Welcome to the SpeakOut! Blog

Break the silence that surrounds sexual assault, sexual harassment, interpersonal violence, relationship abuse, stalking, hate crimes, and identity-based violence. Share your story here on our anonymous blog.

To speak about an experience with any form of interpersonal violence is difficult, but it is also empowering. Breaking the silence reduces shame and helps others to speak out about their own experiences.

End the shame. Be empowered. Speak Out!

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We are holding our first fall Speak Out! in October 26th, 2016 from 7-9 pm in The Pit. For more information, check our Facebook page.

Because this blog features stories of interpersonal and sexual violence, we offer this *content warning* as a way of caution. We also ask that you do not reproduce any of the content below, as the authors of these personal stories are anonymous, and cannot give consent for their stories to appear anywhere other than this blog or at a Project Dinah-led SpeakOut event.

Monday, January 25, 2010

I am no longer a student. I am a professional who has the privilege of working with college students. I have been trained to help support; advocate, counsel, and most importantly listen to those whom have been impacted by sexual violence. For me it started back in high school with a group called Peer Mediators – we gave presentations on sexual assault and relationship violence. In college as a student leader I facilitated workshops raising awareness with fraternities and sororities. In grad school I did the same however with varied student groups. My journey continues on to now where my trainings are still used – more often than I find acceptable.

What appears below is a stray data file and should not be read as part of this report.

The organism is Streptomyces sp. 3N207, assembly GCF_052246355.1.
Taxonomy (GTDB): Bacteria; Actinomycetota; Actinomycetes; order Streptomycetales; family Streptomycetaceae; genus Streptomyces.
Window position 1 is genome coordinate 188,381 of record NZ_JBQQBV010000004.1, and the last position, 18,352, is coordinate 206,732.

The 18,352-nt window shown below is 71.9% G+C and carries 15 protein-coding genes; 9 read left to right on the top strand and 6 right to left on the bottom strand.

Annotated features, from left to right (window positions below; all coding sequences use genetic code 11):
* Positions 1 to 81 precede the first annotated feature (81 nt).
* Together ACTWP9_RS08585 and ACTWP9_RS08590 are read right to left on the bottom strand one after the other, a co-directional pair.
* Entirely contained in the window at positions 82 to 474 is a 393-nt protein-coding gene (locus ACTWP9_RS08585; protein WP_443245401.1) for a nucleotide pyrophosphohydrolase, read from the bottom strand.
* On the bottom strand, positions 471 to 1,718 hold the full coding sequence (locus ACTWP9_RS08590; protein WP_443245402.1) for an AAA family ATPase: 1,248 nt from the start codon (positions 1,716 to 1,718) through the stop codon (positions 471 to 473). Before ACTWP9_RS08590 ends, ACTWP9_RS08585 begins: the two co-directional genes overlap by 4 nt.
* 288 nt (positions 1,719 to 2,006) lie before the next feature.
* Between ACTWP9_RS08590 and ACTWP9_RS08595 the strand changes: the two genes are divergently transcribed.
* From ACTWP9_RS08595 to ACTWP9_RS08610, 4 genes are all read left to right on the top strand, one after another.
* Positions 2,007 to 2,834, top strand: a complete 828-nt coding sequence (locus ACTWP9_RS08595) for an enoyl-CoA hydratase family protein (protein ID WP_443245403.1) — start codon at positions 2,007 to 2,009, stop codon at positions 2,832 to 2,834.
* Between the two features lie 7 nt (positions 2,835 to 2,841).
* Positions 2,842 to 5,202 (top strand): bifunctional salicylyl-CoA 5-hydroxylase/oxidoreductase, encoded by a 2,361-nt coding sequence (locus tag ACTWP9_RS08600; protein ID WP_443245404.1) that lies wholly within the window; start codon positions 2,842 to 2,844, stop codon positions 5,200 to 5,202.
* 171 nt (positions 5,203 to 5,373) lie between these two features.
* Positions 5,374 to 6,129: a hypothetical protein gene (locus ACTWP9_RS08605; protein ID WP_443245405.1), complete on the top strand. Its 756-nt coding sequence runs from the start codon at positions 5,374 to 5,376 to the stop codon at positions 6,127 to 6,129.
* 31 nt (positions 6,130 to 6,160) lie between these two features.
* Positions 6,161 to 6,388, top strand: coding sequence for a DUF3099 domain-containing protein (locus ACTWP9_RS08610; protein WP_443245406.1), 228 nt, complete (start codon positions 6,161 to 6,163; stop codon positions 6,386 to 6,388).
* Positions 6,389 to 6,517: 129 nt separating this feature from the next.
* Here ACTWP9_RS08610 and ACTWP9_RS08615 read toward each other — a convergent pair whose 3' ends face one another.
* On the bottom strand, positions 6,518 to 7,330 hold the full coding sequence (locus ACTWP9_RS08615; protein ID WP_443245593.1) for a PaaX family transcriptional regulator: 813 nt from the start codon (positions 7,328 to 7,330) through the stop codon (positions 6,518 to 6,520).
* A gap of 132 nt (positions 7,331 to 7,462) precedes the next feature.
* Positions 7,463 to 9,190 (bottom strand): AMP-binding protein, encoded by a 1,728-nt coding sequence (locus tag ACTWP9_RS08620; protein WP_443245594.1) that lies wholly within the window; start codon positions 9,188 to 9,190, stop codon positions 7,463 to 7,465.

An example – less then a week ago I sat, uncomfortable, listening to the story of yet another friend who was assaulted. I listened. I leaned forward. I said all the ‘text book’ statements I had been trained to say. Although I have been trained to know I was doing good simply by listening, by caring, by not placing or assuming blame, and in fact pointing out it was not this individuals fault – I felt useless.

I could not take away the pain or shame of my friend. I could not take way their worry and fear. Not even anger – I could do little other than listen and state that I cared.

In my eyes this matter was more complicated. In my job I hear stories far too often. I place levels of boundaries to semi-protect myself from attaching or empathizing too much. With loved ones the boundaries are a little less. With this friend, I feel lost. This was a friend whom listened, supported, and was there for me when I was finally willing to accept and deal with my assault. I am grateful for having had that support and concern. How will I repay that level of assistance?

About two years ago my friend fell in love. It was true love – anyone could see it just by the way they looked at each other – it was beautiful. Many of the friends were envious – we wanted that kind of love. My friend also works with college students as a traveling consultant. The relationship grew through emails, long phone conversations, and occasional visits of a day or two. But their love grew. Everyone knew their intentions were to marry – they had a time line involving graduate school and the end of traveling.